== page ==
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Canadian Urbanism Uncovered

What is your favourite bridge in Toronto?

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During my coast-to-coast road trip this summer (I’ll have more posts on the trip over the coming weeks) I crossed over a wide variety of bridges. Some of them were remarkable (Lions Gate Bridge in Vancouver, Laviolette Bridge in Trois-Riveres) while others were simply charming (Finlay Bridge in Medicine Hat, Broadway Bridge in Saksatoon).

It got me thinking about which of Toronto’s bridges I’d consider as some of my favourites. I think the Humber Bay Pedestrian Bridge would top my list, followed closely by the Bloor/Price Edward Viaduct.

So I put it to our readers: tell us which bridges you like/love in Toronto and the reasons for your affection. Your input will help us with a feature in the upcoming issue of the magazine. If you need to jog your memory, Wikipedia has a comprehensive listing of the city’s overpasses.

photo by Bouke Salverda



  1. I love the obvious ones like the Humber Bay bridge and Prince Edward Viaduct too, but I think my favourite is the Wallace Ave. Footbridge, connecting Wallace Ave. to Dundas West / Glenlake over the CN/CP railways.  It’s over 100 years old, and a beauty to look at or down from.

  2. No question, it is the Prince Edward Viaduct because of a family connection. My Grandfather was in the Royal Navy and escorted Prince Edward to Toronto to open the Bridge. After his return to England, he convinced my Grandmother to pull up stakes and move to Toronto. The fact the Viaduct has a role in Michael Ondaatje’s “In the Skin of a Lion” only makes me like the bridge more.

  3. Certainly love the Bloor Viaduct. I can’t get enough of telling people how it was engineered to accommodate trains below the road many years before such a thing actually came to pass.

    I’m a big fan of the Wallace bridge, too. Love that it pretty much looks the same as it did in the 1890s. I think it’s an amazing testament to practicality over cost concerns. There was very little around then, and it must have been reasonably easy simply to cross the tracks at grade, but there you go, a beautiful Victorian bridge.

    I can’t go without mentioning the Pape St. pedestrian bridge at the west side of Gerrard Square, though. Its highly inefficient, but futuristic design captured my attention as a kid, and of course it appears prominently in an episode of The Kids of DeGrassi St.

  4. The Cherry Street Bascule bridge over the Toronto Ship Canal. I love lifting bridges, and it is a fine example.

  5. The Bathurst Bridge. I enjoy looking at the train tracks and watching the GO trains coming in and out of the city.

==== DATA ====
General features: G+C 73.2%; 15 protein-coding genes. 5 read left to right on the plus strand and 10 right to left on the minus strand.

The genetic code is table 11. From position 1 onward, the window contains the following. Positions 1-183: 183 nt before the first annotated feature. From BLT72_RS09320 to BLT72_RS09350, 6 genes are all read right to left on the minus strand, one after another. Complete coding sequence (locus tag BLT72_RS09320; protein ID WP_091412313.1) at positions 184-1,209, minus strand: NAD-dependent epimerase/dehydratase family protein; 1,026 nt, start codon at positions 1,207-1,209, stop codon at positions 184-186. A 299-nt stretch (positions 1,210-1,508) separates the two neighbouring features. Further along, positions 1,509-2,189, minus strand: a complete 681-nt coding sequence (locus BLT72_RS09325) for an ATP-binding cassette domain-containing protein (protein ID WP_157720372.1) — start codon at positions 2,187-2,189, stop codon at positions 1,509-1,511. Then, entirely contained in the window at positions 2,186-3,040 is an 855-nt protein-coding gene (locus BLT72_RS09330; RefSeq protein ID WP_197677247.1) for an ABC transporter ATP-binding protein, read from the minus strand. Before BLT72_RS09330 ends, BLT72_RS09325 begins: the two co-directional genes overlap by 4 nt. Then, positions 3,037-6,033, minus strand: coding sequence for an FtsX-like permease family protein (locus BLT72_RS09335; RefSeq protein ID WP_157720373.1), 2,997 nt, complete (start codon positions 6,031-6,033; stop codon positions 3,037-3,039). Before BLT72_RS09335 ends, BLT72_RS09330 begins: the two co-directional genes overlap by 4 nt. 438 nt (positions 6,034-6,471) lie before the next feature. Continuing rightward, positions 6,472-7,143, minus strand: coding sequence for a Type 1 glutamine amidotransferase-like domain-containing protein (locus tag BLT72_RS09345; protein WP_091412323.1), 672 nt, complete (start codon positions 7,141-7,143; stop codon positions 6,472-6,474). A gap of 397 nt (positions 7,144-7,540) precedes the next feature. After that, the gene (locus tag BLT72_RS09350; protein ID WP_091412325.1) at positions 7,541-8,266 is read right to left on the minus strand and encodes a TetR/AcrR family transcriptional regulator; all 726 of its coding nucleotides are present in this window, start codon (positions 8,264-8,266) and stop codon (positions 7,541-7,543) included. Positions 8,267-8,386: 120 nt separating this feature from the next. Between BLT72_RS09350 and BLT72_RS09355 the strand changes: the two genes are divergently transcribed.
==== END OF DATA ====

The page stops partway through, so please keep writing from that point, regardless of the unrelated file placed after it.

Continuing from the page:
6. The Wallace bridge isn’t *quite* what it was–its approaches were modified in a 1990s bike-and-safety-minded restoration/rebuild (hint: they didn’t have cylindrical concrete columns way back when)
    Anyway, my own sleeper favourite is this, at RCYC …it may look Calatrava-era, but astonishingly, it’s from the late 1950s, one of Toronto’s truly unsung civil engineering landmarks.

  7. For me too the obvious, most grand choice would be the Prince Edward Viaduct.
    But a more sentimental / personal choice would be one that is buried — The Harbord Street bridge. I grew up in the area and have very fond childhood memories of playing in both Bickford and Harbord Parks–especially tobboganing on the hills. I always thought it was cool that the north balustrade was spared after the bridge was buried. It provided a perfect seating area to just chill and watch the world go by. Ah, to be a kid again!

  8. The bridges over the ravines in Rosedale – especially the Glen Rd. bridge – it has an understated elegance and great views, but is even more remarkable when looked at from below, in the ravine.

    A lot of Toronto’s bridges are really magnificent when looked at from below, from the ravines they cross. The number of such views in Toronto may be one of our city’s little-known and distinctive delights.

  9. My favourite would have to be the bailey bridge along Old Finch where it crosses the Rouge River.  There’s something unique about an old, one lane style bridge like that still found within a megacity’s borders.  For those interested…,-79.197178&spn=0.00637,0.013937&sll=49.891235,-97.15369&sspn=46.914964,114.169922&t=h&z=17&layer=c&cbll=43.825506,-79.197045&panoid=uqcCi82ew7lppTorBoYtHw&cbp=12,135.81,,0,10.32

  10. The footbridge over the Moore Park ravine, connecting the Toronto and East York sections of Heath St E. The one over the rail line at Summerhill, east of Mount Pleasant. The Glen Road footbridge. And possibly the one over the tracks south of Front at Portland, once it’s finished.

  11. Wikipedia is not infallible. Unless I’ve missed it, the Bathurst Bridge over the rail corridor south of Front Street is not on its ‘comprehensive’ list.

  12. The Fort York pedestrian and cyclist bridge.

  13. A second nod to the bailey bridge on Old Finch Avenue over the Rouge River.